Galen Rupp, running 62 last lap, pushed the last lap, finishing in 27:43.11, taking second with the crowd of happy Ducks applauding his finish.
Jorge Torres held on, achieving the American dream. The son of Mexican immigrants, Jorge ran 27:46.33 to take the third position. Jorge’s brother, Eduardo (11th place,
28:35.91), was able to watch his twin achieve the dream, and we could see a smile
erupt on his face as he pushed the last 300 meters of the race.
The drama of the chase pack went to the finish. Ed Moran ran 27:52.10, cutting the lead packs cushion to six seconds. Josh Rohatinsky, one of Galen’s training mates, fook fifth in 27:54.41. James Carney, who had gone hard after the lead pack for several kilometers ran 27:58.81 for sixth. In seventh, Adam Goucher, while not achieving Olympic team standard showed that he lives the Olympic credo, running his fine 27:59.31, not giving up until the very finish.
Dathan Ritzenhein ran 28:05.31 for eighth, with Sean Quigley in ninth in 28:21.96 and Tim Nelson in tenth in 28:29.95.
In 13th place, Meb Keflizighi, who has been injured since the Olympic Trials, ran his 28:39.02 off seven weeks of training. ” We had figured he needed at least eight weeks, ” noted Meb’s coach, Bob Larsen. Daniel Browne, who had run so well at the marathon trials, finished fourteenth in 28:42.78.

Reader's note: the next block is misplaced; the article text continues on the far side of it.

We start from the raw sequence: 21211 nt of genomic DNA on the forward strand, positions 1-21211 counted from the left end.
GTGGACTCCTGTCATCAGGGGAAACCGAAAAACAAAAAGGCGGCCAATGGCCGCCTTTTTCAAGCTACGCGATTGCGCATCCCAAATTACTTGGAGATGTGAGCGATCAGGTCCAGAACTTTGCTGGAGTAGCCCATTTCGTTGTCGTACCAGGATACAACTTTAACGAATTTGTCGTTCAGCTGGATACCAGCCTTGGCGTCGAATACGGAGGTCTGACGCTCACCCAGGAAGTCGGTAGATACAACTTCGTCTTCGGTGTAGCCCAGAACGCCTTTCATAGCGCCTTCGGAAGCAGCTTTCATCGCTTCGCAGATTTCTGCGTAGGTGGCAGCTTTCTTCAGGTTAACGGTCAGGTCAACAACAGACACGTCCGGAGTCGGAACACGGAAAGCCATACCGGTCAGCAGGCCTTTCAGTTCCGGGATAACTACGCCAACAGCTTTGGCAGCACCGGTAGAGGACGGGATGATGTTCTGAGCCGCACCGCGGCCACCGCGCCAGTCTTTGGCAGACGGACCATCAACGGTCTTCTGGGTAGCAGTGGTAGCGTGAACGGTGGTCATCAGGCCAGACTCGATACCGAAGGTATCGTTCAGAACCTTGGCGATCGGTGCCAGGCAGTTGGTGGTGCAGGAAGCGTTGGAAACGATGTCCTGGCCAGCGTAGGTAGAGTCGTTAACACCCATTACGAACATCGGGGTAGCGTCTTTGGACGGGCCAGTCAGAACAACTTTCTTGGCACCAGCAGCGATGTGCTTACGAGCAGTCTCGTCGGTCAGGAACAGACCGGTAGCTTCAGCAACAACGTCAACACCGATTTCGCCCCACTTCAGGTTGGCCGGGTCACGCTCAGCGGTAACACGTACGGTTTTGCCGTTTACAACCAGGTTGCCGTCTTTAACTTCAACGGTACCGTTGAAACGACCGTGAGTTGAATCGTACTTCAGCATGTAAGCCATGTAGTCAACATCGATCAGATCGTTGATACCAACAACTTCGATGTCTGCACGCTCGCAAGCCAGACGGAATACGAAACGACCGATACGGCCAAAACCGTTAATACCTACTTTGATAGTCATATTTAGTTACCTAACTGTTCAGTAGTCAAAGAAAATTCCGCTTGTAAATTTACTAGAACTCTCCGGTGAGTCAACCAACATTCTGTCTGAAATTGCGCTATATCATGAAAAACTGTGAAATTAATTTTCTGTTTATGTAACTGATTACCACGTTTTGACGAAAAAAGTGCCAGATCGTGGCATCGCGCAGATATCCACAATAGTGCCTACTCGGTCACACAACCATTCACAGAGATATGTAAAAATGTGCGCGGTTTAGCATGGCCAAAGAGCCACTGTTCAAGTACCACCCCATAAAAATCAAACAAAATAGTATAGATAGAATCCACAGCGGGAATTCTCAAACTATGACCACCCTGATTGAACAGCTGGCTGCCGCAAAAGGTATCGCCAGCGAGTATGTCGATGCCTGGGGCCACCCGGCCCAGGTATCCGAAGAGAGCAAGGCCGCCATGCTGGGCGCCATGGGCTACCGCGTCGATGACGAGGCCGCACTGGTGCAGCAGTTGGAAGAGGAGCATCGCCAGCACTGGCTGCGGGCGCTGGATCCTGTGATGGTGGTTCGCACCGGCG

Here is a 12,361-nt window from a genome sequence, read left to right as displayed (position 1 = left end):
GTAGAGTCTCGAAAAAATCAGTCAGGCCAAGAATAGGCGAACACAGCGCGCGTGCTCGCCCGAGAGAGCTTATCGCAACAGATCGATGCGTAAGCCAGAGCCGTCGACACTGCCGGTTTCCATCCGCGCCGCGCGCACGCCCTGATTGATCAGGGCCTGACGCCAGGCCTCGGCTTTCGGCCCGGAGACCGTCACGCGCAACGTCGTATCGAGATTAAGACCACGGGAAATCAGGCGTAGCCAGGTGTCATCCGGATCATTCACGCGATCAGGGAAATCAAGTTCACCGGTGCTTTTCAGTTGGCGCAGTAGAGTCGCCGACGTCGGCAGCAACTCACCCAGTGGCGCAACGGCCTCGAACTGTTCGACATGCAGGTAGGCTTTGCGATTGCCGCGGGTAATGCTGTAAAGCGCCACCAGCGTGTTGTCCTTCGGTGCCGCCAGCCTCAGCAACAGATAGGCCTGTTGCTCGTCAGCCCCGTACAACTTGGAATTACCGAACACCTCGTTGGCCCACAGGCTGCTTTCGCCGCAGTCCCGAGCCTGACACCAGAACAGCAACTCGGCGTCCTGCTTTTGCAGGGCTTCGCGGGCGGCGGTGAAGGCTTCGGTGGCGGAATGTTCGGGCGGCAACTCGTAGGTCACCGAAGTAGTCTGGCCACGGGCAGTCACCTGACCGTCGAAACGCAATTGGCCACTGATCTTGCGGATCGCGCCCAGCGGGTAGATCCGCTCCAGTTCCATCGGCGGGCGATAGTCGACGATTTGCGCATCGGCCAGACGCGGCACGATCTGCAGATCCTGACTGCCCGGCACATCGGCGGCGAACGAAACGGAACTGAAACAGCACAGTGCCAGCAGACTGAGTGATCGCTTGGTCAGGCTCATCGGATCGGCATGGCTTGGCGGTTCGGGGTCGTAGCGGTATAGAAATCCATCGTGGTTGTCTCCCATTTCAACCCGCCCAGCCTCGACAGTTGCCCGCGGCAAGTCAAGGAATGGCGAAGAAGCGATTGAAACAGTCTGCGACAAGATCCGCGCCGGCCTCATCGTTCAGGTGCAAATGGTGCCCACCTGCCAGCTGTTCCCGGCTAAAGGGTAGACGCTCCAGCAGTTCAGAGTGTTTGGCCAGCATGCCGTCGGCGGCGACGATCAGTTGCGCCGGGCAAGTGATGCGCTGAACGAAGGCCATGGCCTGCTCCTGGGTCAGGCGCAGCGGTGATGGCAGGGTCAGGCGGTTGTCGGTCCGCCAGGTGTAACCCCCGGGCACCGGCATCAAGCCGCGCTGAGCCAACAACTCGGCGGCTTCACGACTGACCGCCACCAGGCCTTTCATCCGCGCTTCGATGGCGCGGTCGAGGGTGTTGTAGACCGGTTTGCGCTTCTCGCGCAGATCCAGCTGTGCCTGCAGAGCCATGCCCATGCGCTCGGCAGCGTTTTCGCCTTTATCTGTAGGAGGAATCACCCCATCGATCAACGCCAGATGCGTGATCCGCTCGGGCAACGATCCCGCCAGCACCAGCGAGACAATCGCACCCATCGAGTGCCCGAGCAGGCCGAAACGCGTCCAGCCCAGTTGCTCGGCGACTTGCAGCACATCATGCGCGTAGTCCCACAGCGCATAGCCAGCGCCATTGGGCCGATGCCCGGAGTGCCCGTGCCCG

Madison’s Matthew Downin ran 28:55.66 in 19th, with all 25 starters finishing.
My biggest memory of the night will be, about two hours later, at the Villard Street pub, with Alberto Salazar, Steve Jones, Toby Cook, Seig Lindstrom from TFN talking about track as Galen laughed nearby with friends and Jorge and friends hung out. Coaches and
friends abounded, paying homage to a truly great race, and twenty-five runners who laid it on the line, and answered, in one way or another, the voices we all hear, about how fast we can run, and what would happen with just three more months of good training.
What was answered on that track after twenty-five laps? That 20,936 fans thought the lunacy of running as fast as you can for twenty five laps deserves to be honored. That the men who made the final, just like the women in the 5,000 meters earlier in the night, do something better than most of us assembled, and should have a place where they can be applauded, cheered and discussed.
The Hardest Team to Make, Tracktown, Eugene 2008, has been earning its stripes all week long. A great facility, a great festival, heck, I have been having fun in the dorm life-flash backs for me to 25 years or more ago!
The Villard Street Pub has been a meeting point for everyone in the evening. I see ways we can improve making this a nice money maker for the city. Congrats to Vinn Lananna and Greg Erwin and their team for making this event a reality. Congrats to Mike Reilly, always the man behind the scenes.
But also, credit should go to Tom Jordan, the Pre meet director, the man who, with the help of Nike, kept world class track alive in this country when no one else understood.
For a nice interview with Tom, written by Matt McGowan of Run Ohioplease check: http://www.runohio.com/
Heading over to the last day of the meet!